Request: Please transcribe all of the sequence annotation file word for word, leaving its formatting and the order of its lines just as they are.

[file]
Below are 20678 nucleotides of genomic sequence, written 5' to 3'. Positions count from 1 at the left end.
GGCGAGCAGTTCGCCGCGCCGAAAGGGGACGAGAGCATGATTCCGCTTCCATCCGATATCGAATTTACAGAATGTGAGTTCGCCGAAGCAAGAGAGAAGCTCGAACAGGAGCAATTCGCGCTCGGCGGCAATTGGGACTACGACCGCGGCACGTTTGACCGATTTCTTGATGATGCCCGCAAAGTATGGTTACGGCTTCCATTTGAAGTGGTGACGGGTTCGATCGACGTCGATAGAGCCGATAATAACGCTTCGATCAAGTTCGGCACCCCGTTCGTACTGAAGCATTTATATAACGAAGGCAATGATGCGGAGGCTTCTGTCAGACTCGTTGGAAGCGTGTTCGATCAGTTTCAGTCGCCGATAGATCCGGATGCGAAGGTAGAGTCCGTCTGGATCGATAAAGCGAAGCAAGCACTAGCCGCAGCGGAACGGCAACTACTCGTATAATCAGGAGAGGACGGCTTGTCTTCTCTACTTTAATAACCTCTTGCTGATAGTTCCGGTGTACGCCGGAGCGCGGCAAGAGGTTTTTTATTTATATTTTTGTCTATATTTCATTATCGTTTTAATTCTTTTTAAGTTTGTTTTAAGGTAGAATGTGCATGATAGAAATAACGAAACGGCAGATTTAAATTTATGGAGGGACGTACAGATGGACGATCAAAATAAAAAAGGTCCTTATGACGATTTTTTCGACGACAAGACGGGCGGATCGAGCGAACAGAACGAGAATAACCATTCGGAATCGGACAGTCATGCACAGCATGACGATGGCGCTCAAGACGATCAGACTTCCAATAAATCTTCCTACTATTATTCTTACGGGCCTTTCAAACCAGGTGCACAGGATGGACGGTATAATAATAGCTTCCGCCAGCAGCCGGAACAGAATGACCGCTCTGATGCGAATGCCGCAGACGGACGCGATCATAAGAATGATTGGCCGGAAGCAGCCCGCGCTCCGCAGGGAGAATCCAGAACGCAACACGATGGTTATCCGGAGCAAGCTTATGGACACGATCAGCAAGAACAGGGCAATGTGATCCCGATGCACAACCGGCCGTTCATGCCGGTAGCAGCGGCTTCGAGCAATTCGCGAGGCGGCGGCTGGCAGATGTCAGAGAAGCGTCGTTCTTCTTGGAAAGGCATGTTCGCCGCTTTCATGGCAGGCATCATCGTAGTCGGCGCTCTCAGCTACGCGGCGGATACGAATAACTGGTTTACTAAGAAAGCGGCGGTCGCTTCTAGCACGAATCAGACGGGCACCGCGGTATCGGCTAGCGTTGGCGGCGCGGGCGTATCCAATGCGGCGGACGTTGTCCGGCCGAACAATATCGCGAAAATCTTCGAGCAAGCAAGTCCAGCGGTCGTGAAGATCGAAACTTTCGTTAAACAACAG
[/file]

Below are 20678 nucleotides of genomic sequence, written 5' to 3'. Positions count from 1 at the left end.
GGCGAGCAGTTCGCCGCGCCGAAAGGGGACGAGAGCATGATTCCGCTTCCATCCGATATCGAATTTACAGAATGTGAGTTCGCCGAAGCAAGAGAGAAGCTCGAACAGGAGCAATTCGCGCTCGGCGGCAATTGGGACTACGACCGCGGCACGTTTGACCGATTTCTTGATGATGCCCGCAAAGTATGGTTACGGCTTCCATTTGAAGTGGTGACGGGTTCGATCGACGTCGATAGAGCCGATAATAACGCTTCGATCAAGTTCGGCACCCCGTTCGTACTGAAGCATTTATATAACGAAGGCAATGATGCGGAGGCTTCTGTCAGACTCGTTGGAAGCGTGTTCGATCAGTTTCAGTCGCCGATAGATCCGGATGCGAAGGTAGAGTCCGTCTGGATCGATAAAGCGAAGCAAGCACTAGCCGCAGCGGAACGGCAACTACTCGTATAATCAGGAGAGGACGGCTTGTCTTCTCTACTTTAATAACCTCTTGCTGATAGTTCCGGTGTACGCCGGAGCGCGGCAAGAGGTTTTTTATTTATATTTTTGTCTATATTTCATTATCGTTTTAATTCTTTTTAAGTTTGTTTTAAGGTAGAATGTGCATGATAGAAATAACGAAACGGCAGATTTAAATTTATGGAGGGACGTACAGATGGACGATCAAAATAAAAAAGGTCCTTATGACGATTTTTTCGACGACAAGACGGGCGGATCGAGCGAACAGAACGAGAATAACCATTCGGAATCGGACAGTCATGCACAGCATGACGATGGCGCTCAAGACGATCAGACTTCCAATAAATCTTCCTACTATTATTCTTACGGGCCTTTCAAACCAGGTGCACAGGATGGACGGTATAATAATAGCTTCCGCCAGCAGCCGGAACAGAATGACCGCTCTGATGCGAATGCCGCAGACGGACGCGATCATAAGAATGATTGGCCGGAAGCAGCCCGCGCTCCGCAGGGAGAATCCAGAACGCAACACGATGGTTATCCGGAGCAAGCTTATGGACACGATCAGCAAGAACAGGGCAATGTGATCCCGATGCACAACCGGCCGTTCATGCCGGTAGCAGCGGCTTCGAGCAATTCGCGAGGCGGCGGCTGGCAGATGTCAGAGAAGCGTCGTTCTTCTTGGAAAGGCATGTTCGCCGCTTTCATGGCAGGCATCATCGTAGTCGGCGCTCTCAGCTACGCGGCGGATACGAATAACTGGTTTACTAAGAAAGCGGCGGTCGCTTCTAGCACGAATCAGACGGGCACCGCGGTATCGGCTAGCGTTGGCGGCGCGGGCGTATCCAATGCGGCGGACGTTGTCCGGCCGAACAATATCGCGAAAATCTTCGAGCAAGCAAGTCCAGCGGTCGTGAAGATCGAAACTTTCGTTAAACAACAG